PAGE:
After rabbits were seen running loose around an Albuquerque neighborhood and neighbors reported them, the owners surrendered 169 rabbits to Bernalillo County Animal Control on Feb. 1; 11 of them ended up at Moriarty Animal Control and will be ready for adoption in the near future.
Earlier in the week, a few posts were circulating around Facebook about a large number of rabbits needing help at Bernalillo County Animal Control. “We have a Facebook group that is for animal control groups around the state, and Bernalillo County reached out for help online,” said Moriarty Animal Control Officer Chelsea Worley.
Worley said Bernalillo County was called to a house in Albuquerque that had an outdoor pen for the rabbits, which started out as four rabbits but got out of control because the males and females were penned together.
Worley said Moriarty ended up with more rabbits than they had initially planned because there were two pregnant rabbits that needed assistance, as well as babies. They are all doing OK, she said. “My hope for them is adoption.”
Worley said the rabbits need to go to their first veterinarian appointment this week, and then they will be able to assess when they will be ready for adoption.
She said many rabbits have injuries, mostly on the ears, but will heal in time. She also said most vets don’t spay or neuter rabbits, including the veterinarian that Moriarty Animal Control normally uses.
Dr. Vickie Averhoff from the Vista Larga Animal Hospital in Edgewood will spay and neuter the rabbits for the Moriarty Animal Control.
She also said East Mountain Companion Animal Project has a fundraiser set up to help cover the cost of the surgeries for the rabbits on their Facebook page, @emcompanionanimalproject.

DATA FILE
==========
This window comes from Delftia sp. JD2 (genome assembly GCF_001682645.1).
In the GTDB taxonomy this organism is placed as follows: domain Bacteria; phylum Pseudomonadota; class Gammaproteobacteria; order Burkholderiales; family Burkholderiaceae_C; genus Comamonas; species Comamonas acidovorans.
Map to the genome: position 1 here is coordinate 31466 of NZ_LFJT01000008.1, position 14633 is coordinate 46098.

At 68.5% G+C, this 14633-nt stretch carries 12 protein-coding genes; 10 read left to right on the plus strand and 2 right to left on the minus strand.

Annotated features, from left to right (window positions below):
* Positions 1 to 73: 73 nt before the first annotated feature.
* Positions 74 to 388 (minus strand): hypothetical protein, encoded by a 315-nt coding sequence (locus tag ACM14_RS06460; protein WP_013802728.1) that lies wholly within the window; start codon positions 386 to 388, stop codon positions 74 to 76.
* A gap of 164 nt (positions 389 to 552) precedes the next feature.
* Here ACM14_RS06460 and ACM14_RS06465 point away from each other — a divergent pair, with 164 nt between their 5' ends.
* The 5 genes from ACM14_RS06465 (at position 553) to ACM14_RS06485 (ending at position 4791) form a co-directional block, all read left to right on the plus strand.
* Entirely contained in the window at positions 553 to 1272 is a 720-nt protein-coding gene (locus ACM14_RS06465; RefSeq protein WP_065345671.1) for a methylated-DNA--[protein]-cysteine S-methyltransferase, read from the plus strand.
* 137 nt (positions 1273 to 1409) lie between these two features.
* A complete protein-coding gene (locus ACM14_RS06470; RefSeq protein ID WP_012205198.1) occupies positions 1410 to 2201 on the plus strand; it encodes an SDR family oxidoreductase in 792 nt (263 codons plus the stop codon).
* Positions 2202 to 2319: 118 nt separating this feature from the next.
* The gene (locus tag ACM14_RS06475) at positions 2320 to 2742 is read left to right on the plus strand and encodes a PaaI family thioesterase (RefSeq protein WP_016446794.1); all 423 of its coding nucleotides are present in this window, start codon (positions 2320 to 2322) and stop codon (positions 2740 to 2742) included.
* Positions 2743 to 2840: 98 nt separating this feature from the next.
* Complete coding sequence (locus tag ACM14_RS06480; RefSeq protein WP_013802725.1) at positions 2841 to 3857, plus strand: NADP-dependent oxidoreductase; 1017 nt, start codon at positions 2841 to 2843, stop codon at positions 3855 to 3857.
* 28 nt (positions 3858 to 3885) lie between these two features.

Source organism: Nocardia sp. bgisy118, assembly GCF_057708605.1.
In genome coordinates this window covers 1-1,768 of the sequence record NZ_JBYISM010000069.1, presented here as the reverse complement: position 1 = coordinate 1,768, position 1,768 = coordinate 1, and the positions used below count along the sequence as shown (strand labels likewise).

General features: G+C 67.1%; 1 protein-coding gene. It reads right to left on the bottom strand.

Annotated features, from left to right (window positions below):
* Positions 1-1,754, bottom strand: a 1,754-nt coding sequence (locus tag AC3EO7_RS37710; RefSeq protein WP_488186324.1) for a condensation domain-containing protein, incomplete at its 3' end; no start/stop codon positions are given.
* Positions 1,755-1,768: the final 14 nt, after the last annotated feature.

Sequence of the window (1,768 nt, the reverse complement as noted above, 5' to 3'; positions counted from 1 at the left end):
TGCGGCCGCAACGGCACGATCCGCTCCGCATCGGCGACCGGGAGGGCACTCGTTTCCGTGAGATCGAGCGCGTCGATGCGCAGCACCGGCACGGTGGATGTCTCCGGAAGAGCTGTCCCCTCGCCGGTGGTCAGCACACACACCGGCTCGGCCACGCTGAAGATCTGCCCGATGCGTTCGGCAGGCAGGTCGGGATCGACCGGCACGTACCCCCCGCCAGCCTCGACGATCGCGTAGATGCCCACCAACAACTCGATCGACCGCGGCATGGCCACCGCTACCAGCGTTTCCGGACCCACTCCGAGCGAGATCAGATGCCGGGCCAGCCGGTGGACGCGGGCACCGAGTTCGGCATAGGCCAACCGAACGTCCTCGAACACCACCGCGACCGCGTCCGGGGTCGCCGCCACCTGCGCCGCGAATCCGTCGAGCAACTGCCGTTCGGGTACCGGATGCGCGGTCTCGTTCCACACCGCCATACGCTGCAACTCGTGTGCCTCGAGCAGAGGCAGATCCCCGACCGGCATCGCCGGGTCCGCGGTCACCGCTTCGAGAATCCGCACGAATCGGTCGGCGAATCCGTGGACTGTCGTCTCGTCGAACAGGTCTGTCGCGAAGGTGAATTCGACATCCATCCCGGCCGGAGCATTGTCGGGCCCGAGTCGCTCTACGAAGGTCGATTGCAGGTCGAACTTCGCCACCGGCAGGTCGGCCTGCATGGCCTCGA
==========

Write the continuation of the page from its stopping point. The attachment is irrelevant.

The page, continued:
Worley said all of the rabbits are very well adjusted considering the circumstances. She said they are friendly and not scared of people. “They are curious,” she said, adding, “I am really surprised. I would expect them to be feral since they were in an outdoor setting with little access to food and water.”
She said this was the first time that the Moriarty Animal Control has ever adopted out rabbits and they will be using the same standard as cats, meaning the rabbits will be vaccinated, and will be spayed or neutered with a pet adoption fee of $30. She said there will be an application process.
Interested persons can email Animal Control and will get the paperwork forwarded to them. She said that any person who wants to adopt one of the rabbits must understand that they may not legally breed them and the importance of that. She said they will also prioritize people who are interested as keeping them as indoor pets.
According to Larry Gallegos, spokesperson for Bernalillo County Animal Control, the rabbits were surrendered and its was “not necessarily a hoard situation.”
Gallegos said, “The neighbors reported them because there were rabbits running loose,” adding, “they had breeding rabbits that got out of control. Rabbits breed fast and have large litters. They are also very territorial and will fight if they are in an enclosed space.”
Domestic rabbits tend to wean when their young are about 21 days old and in the wild, rabbits often leave the nest around 14 days old. The doe can begin breeding immediately after weaning. One pair of rabbits can result in 250 rabbits in three generations, in a few months time.
Gallegos said the county seized over 100 rabbits and approximately 30 of them had to euthanized due to injuries that were likely from fighting. He said the county is planning to do adoptions soon and the rabbits will be spayed and neutered.
The New Mexico House Rabbit Society is accepting donations via email to help Bernalillo County keep the rabbits comfortable while they wait to be spayed, neutered and adopted. They are in need of newspaper, timothy hay, pellets, enrichment items and toys. For more information visit newmexicohrs.org or visit their Facebook page and to send a donation email email@example.com.
Rabbits have short gestation periods which last approximately 30 days. They can reach sexual maturity at 5 to 6 months old and smaller breeds can reach sexual maturity as early as 4 months old. They typically have 6-12 babies per litter.